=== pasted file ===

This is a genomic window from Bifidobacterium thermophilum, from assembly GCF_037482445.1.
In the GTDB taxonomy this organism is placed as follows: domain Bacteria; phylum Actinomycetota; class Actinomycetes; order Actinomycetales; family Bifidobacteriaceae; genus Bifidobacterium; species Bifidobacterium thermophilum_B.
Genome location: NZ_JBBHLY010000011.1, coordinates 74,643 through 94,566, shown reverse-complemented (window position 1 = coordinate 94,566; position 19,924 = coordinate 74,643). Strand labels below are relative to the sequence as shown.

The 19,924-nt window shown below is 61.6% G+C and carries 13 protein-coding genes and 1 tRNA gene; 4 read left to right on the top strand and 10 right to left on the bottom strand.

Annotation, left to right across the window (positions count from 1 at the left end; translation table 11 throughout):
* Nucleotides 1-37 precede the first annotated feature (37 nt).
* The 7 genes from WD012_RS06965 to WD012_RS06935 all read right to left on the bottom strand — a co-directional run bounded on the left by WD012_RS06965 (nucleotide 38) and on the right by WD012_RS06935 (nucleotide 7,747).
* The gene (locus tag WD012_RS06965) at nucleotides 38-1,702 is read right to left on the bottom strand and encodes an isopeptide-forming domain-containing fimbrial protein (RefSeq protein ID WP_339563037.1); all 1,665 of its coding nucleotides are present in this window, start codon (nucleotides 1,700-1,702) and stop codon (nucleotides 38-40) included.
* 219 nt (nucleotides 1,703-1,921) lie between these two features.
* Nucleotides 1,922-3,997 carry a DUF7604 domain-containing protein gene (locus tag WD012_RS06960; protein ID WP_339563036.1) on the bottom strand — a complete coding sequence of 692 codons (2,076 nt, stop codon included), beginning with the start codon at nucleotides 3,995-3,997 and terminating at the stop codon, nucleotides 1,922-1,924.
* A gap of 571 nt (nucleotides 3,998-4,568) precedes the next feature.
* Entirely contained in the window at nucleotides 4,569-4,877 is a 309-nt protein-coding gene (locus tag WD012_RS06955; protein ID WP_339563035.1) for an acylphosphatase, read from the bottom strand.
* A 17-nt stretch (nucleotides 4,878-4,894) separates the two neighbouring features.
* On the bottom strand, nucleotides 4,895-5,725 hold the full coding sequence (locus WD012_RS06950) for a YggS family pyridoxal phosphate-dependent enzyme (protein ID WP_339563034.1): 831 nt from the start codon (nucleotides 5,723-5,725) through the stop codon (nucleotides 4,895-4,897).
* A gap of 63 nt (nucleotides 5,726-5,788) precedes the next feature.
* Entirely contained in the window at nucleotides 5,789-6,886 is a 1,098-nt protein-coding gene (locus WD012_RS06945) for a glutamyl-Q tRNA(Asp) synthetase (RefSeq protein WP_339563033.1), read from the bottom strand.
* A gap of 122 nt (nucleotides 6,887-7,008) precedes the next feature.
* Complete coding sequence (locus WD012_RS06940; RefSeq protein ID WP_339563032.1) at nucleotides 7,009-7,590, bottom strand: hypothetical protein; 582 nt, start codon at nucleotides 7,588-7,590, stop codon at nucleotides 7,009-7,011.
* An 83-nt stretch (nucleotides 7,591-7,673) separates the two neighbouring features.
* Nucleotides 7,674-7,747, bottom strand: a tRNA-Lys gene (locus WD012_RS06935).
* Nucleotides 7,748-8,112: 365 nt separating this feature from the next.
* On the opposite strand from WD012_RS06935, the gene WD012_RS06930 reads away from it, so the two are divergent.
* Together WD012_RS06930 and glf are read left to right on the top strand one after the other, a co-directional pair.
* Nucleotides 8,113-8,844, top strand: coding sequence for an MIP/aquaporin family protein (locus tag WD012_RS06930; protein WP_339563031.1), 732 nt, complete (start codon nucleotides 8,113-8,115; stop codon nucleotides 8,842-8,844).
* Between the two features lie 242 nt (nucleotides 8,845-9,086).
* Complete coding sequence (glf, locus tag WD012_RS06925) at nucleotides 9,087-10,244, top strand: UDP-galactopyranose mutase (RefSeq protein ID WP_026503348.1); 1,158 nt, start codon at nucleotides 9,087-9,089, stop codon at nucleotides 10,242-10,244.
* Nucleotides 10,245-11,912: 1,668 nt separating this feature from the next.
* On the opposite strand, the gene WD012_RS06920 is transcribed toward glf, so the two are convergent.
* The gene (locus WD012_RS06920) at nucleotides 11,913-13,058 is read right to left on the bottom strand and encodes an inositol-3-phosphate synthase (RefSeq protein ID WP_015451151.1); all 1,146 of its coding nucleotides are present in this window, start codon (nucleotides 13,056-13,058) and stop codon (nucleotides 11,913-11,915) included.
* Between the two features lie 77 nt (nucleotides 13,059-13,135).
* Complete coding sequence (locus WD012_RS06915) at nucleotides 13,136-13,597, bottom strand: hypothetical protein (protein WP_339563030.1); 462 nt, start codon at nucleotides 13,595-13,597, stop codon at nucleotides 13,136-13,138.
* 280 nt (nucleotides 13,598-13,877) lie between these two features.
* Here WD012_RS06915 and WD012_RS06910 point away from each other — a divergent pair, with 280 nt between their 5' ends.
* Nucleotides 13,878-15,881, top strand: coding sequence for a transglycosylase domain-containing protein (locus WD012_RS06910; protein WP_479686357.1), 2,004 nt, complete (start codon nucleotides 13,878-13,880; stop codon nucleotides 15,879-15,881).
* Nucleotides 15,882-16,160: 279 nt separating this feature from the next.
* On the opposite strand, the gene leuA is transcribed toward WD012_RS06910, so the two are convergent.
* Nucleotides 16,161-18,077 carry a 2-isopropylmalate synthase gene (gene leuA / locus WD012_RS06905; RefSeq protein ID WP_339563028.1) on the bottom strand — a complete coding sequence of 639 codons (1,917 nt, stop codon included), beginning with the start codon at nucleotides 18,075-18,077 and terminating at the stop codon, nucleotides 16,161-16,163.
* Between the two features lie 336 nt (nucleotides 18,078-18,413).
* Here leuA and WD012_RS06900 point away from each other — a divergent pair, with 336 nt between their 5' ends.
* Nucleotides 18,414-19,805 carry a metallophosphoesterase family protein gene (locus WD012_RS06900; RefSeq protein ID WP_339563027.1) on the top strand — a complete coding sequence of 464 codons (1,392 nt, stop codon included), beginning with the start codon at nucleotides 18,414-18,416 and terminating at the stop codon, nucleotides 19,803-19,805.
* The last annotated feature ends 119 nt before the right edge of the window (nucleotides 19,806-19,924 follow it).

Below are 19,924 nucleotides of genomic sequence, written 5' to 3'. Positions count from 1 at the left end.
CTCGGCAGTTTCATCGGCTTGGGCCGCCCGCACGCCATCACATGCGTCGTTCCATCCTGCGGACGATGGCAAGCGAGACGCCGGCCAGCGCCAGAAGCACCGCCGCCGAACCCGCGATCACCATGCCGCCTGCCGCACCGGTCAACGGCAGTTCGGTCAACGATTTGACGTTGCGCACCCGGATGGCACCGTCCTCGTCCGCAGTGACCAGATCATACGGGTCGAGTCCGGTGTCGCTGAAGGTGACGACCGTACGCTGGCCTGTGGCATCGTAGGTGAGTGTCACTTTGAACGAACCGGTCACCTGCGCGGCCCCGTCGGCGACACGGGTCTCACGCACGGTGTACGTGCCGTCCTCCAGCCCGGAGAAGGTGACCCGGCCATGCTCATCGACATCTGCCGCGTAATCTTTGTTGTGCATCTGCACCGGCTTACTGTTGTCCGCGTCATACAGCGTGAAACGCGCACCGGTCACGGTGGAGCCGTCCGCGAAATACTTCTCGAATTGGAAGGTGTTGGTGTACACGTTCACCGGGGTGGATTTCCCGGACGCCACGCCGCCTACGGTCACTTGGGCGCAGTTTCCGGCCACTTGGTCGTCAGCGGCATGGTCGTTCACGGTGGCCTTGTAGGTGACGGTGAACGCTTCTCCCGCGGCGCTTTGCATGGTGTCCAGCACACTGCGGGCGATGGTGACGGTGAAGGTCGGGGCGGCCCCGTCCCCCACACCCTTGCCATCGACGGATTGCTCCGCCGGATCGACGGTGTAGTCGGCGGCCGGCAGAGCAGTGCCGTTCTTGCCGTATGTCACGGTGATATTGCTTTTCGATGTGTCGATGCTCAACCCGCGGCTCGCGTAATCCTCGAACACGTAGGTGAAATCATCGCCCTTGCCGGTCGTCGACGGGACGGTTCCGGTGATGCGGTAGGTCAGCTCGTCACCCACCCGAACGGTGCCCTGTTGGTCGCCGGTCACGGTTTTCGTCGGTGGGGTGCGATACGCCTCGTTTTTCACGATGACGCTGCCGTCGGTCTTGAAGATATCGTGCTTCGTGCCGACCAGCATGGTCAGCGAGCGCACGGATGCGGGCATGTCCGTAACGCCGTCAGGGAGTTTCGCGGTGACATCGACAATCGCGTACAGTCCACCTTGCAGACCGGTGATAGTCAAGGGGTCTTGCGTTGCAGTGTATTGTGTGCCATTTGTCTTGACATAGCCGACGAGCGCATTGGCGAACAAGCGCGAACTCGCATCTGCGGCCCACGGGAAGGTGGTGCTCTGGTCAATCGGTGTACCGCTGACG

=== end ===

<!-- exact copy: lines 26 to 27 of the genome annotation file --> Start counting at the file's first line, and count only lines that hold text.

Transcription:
* Complete coding sequence (glf, locus tag WD012_RS06925) at nucleotides 9,087-10,244, top strand: UDP-galactopyranose mutase (RefSeq protein ID WP_026503348.1); 1,158 nt, start codon at nucleotides 9,087-9,089, stop codon at nucleotides 10,242-10,244.
* Nucleotides 10,245-11,912: 1,668 nt separating this feature from the next.